On the basis of first-hand data, we document the evolution of marriage, divorce and remarriage practices in Northern Burkina Faso, and we highlight the emancipatory trajectories of women. We find a strong persistence of early marriages of the arranged and polygamous types. According to a widespread understanding, this finding suggests that women's position and status have not improved over the last generations. However, this is at odds with other key findings, more specifically the increased involvement of women in the selection of their spouse, the rapid increase in divorces initiated by women, their frequent subsequent remarriages, and their positive perception of polygamy. Moreover, second marriages do not appear to cause a deterioration in women's wellbeing, and we find no evidence that children of divorced women are discriminated against in their household. To reconcile these apparently contradictory findings, we propose an interpretation that rests on the idea that a category of women may act strategically. More precisely, a woman may accept an early marriage anticipating that she will be able to divorce, and later remarry, if the union is unsuccessful from her standpoint.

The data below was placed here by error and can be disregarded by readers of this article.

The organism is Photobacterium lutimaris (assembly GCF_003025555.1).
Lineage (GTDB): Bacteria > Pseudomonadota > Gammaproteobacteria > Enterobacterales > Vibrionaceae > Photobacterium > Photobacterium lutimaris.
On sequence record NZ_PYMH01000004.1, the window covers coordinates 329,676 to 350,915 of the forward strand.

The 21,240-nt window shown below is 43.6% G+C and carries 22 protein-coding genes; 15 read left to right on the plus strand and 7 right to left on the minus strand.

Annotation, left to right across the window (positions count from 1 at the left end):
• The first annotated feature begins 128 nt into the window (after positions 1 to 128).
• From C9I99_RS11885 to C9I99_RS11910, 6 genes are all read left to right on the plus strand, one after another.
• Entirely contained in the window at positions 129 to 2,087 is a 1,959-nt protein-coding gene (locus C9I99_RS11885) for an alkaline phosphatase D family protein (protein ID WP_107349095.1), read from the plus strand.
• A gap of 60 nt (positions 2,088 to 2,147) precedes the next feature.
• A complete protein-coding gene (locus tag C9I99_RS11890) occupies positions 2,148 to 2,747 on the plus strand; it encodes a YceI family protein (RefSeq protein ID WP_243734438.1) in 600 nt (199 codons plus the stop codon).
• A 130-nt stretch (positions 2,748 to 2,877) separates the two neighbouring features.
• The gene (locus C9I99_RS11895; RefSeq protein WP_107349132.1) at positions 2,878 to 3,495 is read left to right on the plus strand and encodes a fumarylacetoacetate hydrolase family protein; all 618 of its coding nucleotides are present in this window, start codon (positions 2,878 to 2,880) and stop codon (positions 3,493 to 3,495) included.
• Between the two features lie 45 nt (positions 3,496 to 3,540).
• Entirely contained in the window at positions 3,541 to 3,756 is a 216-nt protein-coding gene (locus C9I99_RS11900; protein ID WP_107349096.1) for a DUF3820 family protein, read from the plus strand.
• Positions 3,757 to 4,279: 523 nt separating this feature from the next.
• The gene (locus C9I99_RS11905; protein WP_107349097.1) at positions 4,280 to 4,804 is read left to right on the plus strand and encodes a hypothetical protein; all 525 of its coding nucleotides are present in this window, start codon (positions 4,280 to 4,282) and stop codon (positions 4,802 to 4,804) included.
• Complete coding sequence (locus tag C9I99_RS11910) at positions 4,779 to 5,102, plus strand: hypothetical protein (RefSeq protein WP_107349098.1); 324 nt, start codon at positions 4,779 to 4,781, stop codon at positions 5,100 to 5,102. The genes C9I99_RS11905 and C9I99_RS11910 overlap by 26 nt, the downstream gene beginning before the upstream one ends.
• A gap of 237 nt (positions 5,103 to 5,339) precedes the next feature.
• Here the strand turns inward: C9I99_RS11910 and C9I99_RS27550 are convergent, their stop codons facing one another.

- Women empowerment